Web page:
Hydrogen Bonding: Homing in on a Tricky Chemical Concept
2013 (English)In: Studies in history and philosophy of science, ISSN 0039-3681, Vol. 44, no 1, 51-66 p.Article in journal (Refereed) Published
The history of the hydrogen bond provides a good example of the of an important chemical concept. It illustrates the interplay between empirical and theoretical approaches to the problem of delimiting what has proved to be quite an elusive notion, with chemists whittling away at the particular sorts of case with a view to obtaining a precise, unitary concept. Even though there is a return to a more theoretically inspired notion in more recent research, empirical characterisations remain a feature of the report of a Task Group recently set up by the IUPAC to reconsider the definition of the hydrogen bond, and this situation-by no means unusual for chemical concepts and principles-is unlikely to change in the foreseeable future. These developments are reviewed in this paper, which includes an extended discussion of the enormous significance hydrogen bonding has for the philosopher's standard example of a "natural kind", water. There is little to suggest a reduction to what philosophers of physics are pleased to call fundamental principles, and the details raise further questions about what essentialists could possibly have in mind when talking about the microscopic essence of water.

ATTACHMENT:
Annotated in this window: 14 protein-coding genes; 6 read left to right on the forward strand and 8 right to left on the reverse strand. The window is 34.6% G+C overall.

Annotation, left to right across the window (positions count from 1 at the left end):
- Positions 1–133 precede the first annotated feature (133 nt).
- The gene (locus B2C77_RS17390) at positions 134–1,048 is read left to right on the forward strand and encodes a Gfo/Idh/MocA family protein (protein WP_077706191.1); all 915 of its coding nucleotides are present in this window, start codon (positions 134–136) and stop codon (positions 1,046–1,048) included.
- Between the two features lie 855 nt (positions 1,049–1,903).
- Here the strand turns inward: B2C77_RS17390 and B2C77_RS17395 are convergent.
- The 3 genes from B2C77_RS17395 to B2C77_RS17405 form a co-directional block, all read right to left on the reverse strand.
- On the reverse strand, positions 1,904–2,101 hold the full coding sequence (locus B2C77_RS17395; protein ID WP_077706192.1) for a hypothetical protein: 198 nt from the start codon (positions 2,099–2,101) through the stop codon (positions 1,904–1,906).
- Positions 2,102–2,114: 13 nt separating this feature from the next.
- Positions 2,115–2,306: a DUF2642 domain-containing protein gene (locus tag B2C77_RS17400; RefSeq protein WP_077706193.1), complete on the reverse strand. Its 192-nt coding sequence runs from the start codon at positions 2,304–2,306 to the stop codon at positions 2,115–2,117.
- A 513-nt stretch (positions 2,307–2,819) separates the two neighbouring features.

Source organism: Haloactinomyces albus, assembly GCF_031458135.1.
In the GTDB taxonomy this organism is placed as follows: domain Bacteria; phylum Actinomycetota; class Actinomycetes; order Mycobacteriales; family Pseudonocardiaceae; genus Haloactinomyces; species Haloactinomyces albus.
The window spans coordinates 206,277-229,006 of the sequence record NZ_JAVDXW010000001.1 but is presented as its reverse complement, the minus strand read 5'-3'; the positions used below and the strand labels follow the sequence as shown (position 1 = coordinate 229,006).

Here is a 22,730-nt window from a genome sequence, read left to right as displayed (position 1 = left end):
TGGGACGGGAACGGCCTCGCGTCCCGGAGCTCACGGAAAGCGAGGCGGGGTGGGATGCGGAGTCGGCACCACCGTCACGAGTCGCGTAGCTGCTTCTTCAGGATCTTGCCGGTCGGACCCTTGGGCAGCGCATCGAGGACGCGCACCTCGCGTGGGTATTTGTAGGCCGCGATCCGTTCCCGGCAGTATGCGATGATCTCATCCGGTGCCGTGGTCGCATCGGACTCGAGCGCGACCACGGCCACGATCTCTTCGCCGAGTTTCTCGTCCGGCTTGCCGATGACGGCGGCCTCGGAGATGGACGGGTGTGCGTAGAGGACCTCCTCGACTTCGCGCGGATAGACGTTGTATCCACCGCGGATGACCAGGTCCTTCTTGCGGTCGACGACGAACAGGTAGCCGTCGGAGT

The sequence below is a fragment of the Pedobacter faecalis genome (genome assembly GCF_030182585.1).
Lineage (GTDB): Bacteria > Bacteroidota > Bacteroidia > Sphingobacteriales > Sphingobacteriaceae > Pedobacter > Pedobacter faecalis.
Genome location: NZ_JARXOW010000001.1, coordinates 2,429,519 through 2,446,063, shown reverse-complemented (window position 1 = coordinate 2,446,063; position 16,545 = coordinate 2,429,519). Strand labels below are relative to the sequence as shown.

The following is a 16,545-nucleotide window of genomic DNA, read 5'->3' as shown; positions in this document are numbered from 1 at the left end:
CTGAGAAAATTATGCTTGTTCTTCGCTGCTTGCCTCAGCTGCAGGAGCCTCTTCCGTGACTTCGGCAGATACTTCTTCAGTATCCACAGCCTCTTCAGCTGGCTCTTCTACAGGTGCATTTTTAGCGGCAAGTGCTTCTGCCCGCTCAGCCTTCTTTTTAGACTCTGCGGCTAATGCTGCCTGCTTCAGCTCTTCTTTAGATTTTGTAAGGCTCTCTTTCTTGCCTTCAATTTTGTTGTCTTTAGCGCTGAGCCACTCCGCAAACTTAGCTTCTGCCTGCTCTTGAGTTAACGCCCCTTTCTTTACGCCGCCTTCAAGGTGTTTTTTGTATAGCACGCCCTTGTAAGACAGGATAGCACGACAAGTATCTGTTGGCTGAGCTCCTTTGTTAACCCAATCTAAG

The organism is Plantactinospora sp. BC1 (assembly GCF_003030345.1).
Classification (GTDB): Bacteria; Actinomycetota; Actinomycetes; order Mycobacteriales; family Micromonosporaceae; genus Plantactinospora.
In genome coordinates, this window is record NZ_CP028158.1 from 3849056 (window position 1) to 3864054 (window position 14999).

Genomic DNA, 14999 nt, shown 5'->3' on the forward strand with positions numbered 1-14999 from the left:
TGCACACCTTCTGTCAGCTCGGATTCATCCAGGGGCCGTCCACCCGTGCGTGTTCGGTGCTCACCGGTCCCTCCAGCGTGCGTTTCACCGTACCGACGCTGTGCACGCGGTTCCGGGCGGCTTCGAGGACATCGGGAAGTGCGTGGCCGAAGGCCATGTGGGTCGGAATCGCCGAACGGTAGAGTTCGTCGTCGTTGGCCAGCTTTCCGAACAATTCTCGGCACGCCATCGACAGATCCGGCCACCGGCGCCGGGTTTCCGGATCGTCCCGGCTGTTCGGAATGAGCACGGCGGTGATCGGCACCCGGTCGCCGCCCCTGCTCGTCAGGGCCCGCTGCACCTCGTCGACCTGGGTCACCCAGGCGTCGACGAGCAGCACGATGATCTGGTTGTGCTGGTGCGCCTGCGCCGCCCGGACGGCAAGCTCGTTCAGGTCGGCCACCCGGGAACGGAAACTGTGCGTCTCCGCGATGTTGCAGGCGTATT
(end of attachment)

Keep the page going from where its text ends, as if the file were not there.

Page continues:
Place, publisher, year, edition, pages
2013. Vol. 44, no 1, 51-66 p.
Chemical bonds, hydrogen bonding, intramolecular bonding, intermolecular bonding, IUPAC Task Group, water
Research subject Theoretical Philosophy
IdentifiersURN: urn:nbn:se:su:diva-86309DOI: 10.1016/j.shpsa.2012.04.001ISI: 000315320800006OAI: oai:DiVA.org:su-86309DiVA: diva2:586595